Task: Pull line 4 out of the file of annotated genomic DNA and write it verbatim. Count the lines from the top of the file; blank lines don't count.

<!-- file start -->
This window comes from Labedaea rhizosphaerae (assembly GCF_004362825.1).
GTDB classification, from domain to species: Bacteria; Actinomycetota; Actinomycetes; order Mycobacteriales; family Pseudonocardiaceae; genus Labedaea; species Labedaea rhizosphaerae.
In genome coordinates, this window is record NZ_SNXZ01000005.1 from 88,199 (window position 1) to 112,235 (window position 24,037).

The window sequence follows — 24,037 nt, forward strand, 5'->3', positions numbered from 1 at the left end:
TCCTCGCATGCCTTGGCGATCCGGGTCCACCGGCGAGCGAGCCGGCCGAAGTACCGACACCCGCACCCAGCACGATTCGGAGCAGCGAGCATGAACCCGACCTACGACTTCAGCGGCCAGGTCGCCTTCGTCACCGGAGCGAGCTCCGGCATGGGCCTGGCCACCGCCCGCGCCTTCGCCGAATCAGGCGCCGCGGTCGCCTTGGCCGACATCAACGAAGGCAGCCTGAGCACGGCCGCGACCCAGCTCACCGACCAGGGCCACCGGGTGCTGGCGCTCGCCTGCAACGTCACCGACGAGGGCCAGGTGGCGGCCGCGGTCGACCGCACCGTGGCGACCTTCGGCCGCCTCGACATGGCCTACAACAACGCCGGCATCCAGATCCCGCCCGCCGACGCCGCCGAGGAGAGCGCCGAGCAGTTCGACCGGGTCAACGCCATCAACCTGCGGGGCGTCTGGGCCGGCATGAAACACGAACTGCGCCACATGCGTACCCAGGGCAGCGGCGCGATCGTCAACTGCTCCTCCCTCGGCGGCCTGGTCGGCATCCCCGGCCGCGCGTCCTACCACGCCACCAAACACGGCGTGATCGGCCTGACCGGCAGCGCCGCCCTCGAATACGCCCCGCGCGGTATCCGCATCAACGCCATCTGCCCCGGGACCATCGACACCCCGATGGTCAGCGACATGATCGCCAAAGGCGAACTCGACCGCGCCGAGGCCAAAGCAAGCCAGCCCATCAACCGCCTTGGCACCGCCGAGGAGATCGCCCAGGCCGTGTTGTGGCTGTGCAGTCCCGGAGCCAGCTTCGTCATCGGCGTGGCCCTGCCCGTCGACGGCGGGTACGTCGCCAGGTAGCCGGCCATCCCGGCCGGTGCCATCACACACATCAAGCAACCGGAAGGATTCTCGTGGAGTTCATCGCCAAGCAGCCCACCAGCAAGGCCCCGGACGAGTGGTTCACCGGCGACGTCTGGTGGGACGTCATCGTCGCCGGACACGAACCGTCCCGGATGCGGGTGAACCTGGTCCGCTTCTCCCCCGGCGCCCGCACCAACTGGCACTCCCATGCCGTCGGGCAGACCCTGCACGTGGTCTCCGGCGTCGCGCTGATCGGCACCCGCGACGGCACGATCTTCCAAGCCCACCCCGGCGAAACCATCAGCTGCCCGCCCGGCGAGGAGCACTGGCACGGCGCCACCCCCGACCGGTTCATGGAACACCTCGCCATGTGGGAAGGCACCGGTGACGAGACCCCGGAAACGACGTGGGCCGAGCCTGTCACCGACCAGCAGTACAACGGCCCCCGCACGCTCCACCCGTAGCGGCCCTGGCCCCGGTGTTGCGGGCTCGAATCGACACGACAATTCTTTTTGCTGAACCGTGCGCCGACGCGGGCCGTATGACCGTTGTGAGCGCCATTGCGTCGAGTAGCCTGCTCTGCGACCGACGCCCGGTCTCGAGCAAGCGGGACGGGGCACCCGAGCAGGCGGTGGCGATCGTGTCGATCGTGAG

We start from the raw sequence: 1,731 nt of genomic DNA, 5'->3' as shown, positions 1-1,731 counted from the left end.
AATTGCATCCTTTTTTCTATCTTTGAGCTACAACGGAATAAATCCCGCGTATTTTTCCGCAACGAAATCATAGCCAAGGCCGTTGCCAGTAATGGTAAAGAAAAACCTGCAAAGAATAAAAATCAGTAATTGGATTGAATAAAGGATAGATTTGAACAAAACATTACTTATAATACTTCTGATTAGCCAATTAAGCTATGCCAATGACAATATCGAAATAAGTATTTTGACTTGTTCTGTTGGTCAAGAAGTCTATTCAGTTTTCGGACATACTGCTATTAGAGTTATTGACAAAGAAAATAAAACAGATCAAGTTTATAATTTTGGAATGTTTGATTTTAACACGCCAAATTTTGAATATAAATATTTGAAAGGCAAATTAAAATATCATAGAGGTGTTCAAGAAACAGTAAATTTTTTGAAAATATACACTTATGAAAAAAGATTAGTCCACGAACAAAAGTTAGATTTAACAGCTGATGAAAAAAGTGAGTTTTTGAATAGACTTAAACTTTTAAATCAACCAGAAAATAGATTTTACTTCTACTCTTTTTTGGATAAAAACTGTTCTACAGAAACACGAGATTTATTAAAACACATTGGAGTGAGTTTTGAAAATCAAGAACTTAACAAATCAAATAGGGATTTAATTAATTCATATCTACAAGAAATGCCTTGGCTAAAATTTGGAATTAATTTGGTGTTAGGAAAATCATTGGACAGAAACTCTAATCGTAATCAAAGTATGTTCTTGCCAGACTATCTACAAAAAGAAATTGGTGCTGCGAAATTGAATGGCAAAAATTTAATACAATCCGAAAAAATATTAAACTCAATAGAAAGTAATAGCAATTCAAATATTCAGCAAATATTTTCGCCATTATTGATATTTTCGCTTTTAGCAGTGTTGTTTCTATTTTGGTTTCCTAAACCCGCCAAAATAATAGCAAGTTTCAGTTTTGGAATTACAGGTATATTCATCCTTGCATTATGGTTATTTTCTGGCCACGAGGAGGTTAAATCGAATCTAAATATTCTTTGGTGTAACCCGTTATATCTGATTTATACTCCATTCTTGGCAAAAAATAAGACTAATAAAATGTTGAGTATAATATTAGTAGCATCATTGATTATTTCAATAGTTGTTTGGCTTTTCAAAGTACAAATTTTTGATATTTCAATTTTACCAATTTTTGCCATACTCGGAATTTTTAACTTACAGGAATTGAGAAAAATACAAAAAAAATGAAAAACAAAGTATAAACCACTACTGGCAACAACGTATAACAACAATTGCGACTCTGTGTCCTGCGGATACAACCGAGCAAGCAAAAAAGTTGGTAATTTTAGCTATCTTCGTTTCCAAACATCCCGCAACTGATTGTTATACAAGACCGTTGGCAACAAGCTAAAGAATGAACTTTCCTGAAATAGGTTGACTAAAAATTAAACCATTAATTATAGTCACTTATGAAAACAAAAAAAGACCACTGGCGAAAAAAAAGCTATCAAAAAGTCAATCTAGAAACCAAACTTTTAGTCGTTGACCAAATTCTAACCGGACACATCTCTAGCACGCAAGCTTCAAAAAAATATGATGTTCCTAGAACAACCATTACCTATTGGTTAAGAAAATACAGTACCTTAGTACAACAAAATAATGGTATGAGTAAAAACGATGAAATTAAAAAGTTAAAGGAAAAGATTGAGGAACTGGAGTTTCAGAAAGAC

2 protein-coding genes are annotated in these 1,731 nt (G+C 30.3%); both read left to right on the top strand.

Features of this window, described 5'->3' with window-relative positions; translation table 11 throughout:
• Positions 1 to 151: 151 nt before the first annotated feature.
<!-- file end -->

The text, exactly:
The window sequence follows — 24,037 nt, forward strand, 5'->3', positions numbered from 1 at the left end: